"No disillusion as to the world in which she had grown up could cure his illusion as to her desirability...."
See in text (Part IV)
The conflict between romantic illusion and reality is a major theme in the story. Dexter’s youthful illusions about the elite upper class and his associating it with grace, style, beauty, glamour, and excitement have faded with his exposure to it through his relationship with Judy once he had become a financial success. However, he fails to see that Judy’s desirability is also an illusion, just as his winter dreams had been romantic rather than realistic.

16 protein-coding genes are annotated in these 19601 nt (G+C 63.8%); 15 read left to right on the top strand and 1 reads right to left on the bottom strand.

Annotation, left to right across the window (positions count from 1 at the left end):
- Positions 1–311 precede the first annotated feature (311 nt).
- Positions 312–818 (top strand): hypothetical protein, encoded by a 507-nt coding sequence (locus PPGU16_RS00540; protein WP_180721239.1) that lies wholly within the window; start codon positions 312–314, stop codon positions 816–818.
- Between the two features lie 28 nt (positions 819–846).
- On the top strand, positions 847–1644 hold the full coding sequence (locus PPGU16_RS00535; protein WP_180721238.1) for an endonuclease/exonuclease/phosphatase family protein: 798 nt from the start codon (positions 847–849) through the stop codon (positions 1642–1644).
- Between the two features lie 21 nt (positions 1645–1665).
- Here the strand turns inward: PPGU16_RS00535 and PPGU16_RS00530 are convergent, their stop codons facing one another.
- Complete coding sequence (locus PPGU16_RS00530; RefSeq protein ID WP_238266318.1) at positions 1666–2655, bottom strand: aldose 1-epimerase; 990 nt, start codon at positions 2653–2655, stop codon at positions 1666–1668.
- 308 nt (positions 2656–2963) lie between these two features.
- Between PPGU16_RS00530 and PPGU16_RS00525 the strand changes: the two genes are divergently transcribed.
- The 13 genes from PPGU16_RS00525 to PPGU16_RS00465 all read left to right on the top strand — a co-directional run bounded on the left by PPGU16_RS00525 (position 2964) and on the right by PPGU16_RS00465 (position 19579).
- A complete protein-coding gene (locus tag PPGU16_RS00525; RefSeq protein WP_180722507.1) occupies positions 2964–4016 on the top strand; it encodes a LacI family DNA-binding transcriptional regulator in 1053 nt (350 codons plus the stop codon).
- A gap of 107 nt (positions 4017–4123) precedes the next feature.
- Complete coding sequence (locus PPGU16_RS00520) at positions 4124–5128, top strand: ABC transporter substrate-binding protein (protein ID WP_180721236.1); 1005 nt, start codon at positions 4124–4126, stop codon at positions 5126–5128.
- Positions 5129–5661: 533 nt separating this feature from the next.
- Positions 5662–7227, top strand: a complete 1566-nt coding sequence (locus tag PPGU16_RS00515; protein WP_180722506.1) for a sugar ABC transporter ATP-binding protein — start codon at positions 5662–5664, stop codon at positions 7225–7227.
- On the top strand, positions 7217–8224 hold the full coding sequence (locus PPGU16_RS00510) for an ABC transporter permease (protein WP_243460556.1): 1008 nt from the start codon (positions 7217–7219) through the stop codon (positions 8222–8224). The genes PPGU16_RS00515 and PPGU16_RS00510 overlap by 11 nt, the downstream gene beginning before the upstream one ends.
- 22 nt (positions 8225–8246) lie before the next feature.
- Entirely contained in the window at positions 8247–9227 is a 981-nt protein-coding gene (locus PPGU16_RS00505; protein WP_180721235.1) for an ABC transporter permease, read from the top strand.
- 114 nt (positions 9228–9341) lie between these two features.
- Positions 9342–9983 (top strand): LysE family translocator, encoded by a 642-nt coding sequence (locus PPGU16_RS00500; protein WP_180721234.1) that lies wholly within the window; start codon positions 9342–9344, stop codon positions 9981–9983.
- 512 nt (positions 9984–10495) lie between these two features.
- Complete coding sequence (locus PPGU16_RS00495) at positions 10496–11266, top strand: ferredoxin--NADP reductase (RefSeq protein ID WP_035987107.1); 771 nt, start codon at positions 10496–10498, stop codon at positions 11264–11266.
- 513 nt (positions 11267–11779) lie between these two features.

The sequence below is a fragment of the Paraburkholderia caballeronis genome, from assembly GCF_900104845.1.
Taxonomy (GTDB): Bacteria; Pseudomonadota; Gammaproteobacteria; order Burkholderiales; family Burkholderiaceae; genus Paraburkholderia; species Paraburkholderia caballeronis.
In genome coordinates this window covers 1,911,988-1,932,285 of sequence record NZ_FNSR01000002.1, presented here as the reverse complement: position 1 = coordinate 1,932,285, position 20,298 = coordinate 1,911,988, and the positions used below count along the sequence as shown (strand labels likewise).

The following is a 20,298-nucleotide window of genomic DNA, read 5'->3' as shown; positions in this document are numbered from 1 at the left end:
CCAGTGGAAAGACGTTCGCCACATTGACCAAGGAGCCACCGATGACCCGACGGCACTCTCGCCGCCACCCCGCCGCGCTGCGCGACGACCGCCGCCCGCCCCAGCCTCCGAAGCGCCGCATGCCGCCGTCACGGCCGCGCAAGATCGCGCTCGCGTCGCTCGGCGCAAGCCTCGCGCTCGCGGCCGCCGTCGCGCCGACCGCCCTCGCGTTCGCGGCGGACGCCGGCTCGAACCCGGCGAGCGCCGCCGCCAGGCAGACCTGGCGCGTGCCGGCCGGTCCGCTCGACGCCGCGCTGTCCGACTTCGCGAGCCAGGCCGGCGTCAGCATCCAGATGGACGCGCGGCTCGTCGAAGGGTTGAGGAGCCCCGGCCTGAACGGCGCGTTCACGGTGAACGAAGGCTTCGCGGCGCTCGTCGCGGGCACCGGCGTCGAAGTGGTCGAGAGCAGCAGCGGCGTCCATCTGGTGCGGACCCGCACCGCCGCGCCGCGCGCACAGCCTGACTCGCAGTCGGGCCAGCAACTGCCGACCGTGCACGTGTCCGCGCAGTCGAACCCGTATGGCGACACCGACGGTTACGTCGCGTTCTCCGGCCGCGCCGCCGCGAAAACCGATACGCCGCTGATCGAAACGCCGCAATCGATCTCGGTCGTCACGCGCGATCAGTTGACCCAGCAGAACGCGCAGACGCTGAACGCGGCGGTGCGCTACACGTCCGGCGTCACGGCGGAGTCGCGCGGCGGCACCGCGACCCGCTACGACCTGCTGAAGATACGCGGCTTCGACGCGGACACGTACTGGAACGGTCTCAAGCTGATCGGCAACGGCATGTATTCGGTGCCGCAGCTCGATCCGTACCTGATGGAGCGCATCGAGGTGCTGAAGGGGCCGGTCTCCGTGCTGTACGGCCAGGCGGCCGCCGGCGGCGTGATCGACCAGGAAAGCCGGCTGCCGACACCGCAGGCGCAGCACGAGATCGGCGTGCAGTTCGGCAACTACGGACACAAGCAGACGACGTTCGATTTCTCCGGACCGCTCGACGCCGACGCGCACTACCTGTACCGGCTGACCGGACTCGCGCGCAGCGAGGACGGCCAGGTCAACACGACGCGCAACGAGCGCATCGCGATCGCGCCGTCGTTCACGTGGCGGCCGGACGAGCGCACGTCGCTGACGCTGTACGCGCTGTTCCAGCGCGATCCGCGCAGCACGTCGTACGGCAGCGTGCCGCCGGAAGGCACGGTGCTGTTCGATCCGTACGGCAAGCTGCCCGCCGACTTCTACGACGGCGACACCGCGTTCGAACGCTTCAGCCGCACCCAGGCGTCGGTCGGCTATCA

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""Long ago," he said, "long ago, there was something in me, but now that thing is gone. Now that thing is gone, that thing is gone. I cannot cry. I cannot care. That thing will come back no more."
See in text (Part VI)
A major theme in the story is finalized in the conclusion: romantic illusions will ultimately be destroyed by reality. Dexter can no longer lose himself in them.